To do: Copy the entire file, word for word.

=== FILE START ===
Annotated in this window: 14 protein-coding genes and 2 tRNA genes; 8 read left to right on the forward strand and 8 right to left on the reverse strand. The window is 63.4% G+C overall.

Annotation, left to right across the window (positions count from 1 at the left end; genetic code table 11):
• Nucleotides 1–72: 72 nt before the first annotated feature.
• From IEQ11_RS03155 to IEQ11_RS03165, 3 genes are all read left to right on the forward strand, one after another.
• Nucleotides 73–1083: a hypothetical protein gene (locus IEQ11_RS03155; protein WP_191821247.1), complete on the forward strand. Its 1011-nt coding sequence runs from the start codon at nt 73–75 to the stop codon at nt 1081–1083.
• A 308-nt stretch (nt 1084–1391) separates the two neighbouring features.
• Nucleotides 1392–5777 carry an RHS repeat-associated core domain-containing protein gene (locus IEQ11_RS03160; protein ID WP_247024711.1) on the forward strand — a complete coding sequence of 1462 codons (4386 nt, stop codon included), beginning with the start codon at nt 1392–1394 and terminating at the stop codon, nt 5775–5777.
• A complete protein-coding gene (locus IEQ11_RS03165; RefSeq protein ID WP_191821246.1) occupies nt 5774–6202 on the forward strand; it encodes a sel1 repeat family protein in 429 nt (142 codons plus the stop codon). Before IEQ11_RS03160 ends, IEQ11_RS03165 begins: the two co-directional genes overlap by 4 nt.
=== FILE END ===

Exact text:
Annotated in this window: 14 protein-coding genes and 2 tRNA genes; 8 read left to right on the forward strand and 8 right to left on the reverse strand. The window is 63.4% G+C overall.

Annotation, left to right across the window (positions count from 1 at the left end; genetic code table 11):
• Nucleotides 1–72: 72 nt before the first annotated feature.
• From IEQ11_RS03155 to IEQ11_RS03165, 3 genes are all read left to right on the forward strand, one after another.
• Nucleotides 73–1083: a hypothetical protein gene (locus IEQ11_RS03155; protein WP_191821247.1), complete on the forward strand. Its 1011-nt coding sequence runs from the start codon at nt 73–75 to the stop codon at nt 1081–1083.
• A 308-nt stretch (nt 1084–1391) separates the two neighbouring features.
• Nucleotides 1392–5777 carry an RHS repeat-associated core domain-containing protein gene (locus IEQ11_RS03160; protein ID WP_247024711.1) on the forward strand — a complete coding sequence of 1462 codons (4386 nt, stop codon included), beginning with the start codon at nt 1392–1394 and terminating at the stop codon, nt 5775–5777.
• A complete protein-coding gene (locus IEQ11_RS03165; RefSeq protein ID WP_191821246.1) occupies nt 5774–6202 on the forward strand; it encodes a sel1 repeat family protein in 429 nt (142 codons plus the stop codon). Before IEQ11_RS03160 ends, IEQ11_RS03165 begins: the two co-directional genes overlap by 4 nt.